Dennis Rogers keeps two USAF planes from taking off with strength or with insensitivity to pain?
Our new column in Scientific American Mind is out today and it's about the illusory nature of pain, and how pain perception and severity varies with mood and circumstances. The story centers around an unlikely subject, Dennis Rogers, "The World's Strongest Man". Can Rogers achieve his feats of strength through mutant abilities, or due to the ability to ignore pain and push through it, instead? As Seneca said, "“We are more often frightened than hurt; and we suffer more from imagination than from reality.”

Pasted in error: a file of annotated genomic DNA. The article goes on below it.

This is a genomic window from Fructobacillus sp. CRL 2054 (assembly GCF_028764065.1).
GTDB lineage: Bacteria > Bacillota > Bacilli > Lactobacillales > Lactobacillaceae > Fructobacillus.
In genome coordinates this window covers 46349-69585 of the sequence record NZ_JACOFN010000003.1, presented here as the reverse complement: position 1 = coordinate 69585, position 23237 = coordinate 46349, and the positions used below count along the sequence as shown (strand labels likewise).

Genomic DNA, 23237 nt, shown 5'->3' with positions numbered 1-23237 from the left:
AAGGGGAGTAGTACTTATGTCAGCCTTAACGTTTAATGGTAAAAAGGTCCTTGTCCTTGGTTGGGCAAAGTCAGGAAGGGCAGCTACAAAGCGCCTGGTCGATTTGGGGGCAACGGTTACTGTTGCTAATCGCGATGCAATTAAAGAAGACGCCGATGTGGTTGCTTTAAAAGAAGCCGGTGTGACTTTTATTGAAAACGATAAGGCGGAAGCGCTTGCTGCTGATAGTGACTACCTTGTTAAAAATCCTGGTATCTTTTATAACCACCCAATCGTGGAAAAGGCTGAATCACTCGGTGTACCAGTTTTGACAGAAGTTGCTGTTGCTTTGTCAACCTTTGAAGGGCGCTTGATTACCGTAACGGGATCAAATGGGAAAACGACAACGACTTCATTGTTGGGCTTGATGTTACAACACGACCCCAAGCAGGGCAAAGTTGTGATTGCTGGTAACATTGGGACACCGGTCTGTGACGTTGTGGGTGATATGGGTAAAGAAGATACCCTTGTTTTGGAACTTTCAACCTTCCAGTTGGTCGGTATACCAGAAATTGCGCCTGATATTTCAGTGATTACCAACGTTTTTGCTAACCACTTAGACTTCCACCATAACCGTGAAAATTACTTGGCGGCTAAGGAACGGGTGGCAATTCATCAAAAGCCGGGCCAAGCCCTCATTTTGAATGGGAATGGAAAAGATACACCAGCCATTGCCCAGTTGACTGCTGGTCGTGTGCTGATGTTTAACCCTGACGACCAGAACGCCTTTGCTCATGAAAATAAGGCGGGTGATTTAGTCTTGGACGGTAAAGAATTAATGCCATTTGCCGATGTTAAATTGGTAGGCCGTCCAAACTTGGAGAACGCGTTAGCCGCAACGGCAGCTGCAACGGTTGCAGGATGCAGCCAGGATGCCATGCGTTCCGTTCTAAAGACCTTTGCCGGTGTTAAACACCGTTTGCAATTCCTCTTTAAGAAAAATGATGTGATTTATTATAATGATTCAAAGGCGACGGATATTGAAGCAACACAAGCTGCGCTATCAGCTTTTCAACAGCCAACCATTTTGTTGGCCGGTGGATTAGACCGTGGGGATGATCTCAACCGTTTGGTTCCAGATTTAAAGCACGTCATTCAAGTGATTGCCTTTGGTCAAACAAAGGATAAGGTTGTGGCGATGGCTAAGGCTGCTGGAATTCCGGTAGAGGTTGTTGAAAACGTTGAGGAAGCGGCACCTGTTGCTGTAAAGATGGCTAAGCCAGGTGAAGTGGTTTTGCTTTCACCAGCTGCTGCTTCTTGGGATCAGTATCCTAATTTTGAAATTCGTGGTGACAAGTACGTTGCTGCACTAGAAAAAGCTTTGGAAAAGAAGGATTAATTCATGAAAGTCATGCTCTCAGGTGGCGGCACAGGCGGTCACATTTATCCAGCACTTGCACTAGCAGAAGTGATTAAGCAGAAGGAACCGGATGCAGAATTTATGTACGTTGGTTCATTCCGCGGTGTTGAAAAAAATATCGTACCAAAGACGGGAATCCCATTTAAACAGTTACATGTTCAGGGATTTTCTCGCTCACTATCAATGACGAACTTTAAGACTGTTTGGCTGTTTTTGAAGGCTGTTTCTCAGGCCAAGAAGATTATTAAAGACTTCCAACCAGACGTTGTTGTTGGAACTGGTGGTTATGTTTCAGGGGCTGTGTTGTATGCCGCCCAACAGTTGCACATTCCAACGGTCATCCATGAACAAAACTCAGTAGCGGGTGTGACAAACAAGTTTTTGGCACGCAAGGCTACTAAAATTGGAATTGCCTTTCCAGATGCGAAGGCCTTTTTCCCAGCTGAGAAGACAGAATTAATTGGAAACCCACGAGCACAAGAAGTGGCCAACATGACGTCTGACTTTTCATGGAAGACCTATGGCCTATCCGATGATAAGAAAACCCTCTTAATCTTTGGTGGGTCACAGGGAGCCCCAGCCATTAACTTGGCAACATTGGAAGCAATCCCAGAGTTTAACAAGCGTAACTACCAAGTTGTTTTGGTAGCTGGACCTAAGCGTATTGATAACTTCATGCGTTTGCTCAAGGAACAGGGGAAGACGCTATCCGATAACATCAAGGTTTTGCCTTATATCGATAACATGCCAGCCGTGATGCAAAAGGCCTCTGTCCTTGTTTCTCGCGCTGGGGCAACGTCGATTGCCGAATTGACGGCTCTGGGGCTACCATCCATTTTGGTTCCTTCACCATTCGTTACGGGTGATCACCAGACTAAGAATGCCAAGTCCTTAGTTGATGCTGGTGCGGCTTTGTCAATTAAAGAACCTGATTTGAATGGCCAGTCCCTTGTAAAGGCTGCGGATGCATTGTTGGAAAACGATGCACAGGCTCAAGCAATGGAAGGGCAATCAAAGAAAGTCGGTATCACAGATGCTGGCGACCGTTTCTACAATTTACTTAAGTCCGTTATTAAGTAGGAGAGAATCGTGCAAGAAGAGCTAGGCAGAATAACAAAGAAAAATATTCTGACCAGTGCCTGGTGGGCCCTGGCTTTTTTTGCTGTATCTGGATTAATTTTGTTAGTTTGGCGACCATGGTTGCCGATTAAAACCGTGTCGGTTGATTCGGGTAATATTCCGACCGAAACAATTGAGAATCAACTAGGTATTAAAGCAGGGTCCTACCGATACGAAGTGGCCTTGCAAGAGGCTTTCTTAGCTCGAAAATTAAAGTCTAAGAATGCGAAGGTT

The views expressed are those of the author(s) and are not necessarily those of Scientific American.
ABOUT THE AUTHOR(S)
Stephen L. Macknik
Stephen L. Macknik is a professor of opthalmology, neurology, and physiology and pharmacology at SUNY Downstate Medical Center in Brooklyn, N.Y. Along with Susana Martinez-Conde and Sandra Blakeslee, he is author of the Prisma Prize-winning Sleights of Mind. Their forthcoming book, Champions of Illusion, will be published by Scientific American/Farrar, Straus and Giroux.